The global trade in khat is controversial. The United States and most countries in Europe have banned it, considering it a psychotropic substance. But it contributes significantly to farmers’ livelihood in Eastern Africa. Though public officials in the region denounce its consumption, they benefit from the foreign exchange and tax revenues that it generates. So, how should this contradiction be resolved?
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Since the evidence on the health consequences of khat remainsinconclusive, a more feasible option than banning khat is toestablish a system of regulating its production, distribution and consumption that takes into account its critical contribution to farmers’ livelihoods. This option would involve licensing khat retailers, setting age limits for consumption and establishing a system of quality control for the product.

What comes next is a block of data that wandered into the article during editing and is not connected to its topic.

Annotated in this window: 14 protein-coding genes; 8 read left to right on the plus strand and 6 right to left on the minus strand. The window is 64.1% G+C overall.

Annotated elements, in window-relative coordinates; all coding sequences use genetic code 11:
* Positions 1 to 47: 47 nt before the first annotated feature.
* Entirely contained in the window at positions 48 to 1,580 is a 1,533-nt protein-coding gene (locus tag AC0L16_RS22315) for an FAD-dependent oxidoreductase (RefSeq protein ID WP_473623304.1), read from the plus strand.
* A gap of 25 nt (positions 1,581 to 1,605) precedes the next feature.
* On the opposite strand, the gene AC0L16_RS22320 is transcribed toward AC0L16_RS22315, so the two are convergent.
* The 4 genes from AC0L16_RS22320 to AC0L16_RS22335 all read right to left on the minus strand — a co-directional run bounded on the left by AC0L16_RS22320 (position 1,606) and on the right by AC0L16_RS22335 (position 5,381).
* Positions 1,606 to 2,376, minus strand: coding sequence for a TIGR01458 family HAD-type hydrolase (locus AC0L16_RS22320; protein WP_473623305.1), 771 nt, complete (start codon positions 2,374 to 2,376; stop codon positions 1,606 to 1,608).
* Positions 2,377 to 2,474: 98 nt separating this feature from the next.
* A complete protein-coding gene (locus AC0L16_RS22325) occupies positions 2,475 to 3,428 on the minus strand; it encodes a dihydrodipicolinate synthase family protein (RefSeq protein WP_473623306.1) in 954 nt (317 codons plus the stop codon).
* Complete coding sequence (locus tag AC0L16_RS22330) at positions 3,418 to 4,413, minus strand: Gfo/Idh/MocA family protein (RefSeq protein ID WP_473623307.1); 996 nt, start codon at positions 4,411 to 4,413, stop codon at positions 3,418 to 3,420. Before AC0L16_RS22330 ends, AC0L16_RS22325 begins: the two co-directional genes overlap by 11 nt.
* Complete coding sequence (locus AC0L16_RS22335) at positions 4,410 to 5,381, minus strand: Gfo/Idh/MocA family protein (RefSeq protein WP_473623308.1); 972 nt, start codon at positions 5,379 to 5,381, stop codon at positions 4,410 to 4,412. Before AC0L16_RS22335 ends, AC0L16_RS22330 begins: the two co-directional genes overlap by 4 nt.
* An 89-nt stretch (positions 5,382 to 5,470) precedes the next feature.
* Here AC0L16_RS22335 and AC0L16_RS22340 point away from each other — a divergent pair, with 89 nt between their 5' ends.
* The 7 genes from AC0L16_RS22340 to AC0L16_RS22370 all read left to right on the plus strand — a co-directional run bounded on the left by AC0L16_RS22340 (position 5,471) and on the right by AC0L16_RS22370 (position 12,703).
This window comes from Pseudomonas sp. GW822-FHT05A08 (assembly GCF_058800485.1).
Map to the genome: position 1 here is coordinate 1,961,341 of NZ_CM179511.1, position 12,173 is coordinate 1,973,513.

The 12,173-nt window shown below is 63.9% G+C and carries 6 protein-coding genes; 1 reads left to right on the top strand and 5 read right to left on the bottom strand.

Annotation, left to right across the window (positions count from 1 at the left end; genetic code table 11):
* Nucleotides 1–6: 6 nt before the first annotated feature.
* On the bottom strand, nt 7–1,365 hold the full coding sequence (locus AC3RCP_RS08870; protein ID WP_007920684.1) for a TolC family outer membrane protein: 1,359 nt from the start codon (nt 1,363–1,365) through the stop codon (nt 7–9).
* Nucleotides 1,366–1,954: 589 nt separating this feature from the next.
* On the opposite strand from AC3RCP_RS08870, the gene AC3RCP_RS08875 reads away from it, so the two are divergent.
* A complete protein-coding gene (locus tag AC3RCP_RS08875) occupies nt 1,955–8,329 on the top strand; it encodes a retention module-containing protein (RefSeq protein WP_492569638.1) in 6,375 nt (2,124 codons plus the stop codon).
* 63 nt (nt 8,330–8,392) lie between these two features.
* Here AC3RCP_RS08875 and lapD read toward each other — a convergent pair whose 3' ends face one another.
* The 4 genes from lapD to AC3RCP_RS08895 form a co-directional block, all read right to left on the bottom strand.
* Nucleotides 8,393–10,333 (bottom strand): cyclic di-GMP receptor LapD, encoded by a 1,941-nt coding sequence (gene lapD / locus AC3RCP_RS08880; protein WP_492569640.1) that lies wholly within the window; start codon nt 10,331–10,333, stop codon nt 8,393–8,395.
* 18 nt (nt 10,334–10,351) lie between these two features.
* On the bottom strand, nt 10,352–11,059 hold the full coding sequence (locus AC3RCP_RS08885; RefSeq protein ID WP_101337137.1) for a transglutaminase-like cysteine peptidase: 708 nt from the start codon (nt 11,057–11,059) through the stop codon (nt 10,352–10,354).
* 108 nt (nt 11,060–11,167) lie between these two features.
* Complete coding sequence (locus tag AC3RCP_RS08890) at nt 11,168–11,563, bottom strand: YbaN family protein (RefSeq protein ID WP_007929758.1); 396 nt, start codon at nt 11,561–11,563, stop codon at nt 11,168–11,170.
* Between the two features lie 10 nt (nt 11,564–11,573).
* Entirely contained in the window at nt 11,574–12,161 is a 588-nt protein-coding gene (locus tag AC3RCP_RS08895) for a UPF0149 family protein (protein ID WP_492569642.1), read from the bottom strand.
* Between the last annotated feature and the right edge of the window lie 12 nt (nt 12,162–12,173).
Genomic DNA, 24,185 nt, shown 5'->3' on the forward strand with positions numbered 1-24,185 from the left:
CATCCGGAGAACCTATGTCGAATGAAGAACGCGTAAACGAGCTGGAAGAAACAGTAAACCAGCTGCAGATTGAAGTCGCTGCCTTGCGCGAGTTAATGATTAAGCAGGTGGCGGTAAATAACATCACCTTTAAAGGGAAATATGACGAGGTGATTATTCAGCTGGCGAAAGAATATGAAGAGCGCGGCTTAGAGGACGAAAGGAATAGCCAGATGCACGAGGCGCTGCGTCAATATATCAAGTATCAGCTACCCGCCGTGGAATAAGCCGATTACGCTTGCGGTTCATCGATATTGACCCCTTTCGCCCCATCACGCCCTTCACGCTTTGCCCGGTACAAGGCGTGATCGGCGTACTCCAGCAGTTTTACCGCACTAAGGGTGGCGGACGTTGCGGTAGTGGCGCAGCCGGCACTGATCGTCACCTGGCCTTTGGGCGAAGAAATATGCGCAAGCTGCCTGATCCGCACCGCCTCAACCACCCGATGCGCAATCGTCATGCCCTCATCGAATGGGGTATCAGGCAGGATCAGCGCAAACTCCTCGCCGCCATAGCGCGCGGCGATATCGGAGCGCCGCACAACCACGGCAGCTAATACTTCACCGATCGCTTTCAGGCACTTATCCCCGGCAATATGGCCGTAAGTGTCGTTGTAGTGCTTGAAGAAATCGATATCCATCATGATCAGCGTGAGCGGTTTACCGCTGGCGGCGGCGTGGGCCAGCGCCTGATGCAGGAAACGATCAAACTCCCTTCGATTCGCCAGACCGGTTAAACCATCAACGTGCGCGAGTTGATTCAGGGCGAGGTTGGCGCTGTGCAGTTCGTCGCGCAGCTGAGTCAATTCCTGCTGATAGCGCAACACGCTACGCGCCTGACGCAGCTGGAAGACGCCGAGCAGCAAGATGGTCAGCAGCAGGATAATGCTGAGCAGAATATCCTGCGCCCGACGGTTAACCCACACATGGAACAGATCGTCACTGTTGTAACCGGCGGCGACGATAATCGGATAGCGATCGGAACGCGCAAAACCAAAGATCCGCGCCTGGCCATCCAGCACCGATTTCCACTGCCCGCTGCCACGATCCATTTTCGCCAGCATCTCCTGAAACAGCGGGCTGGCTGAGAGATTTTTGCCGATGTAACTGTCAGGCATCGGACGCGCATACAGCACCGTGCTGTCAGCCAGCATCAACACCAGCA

Prohibiting the cultivation of khat, by contrast, would threaten the livelihoods of many farmers and traders, and likely drive many of them deeper into illegal activity or into poverty. Criminalising those who have to rely on khat production for their survival is not the answer. The discussion of khat needs to be placed within a development framework instead of being dominated by a mindset that stresses illicit ‘substance abuse’.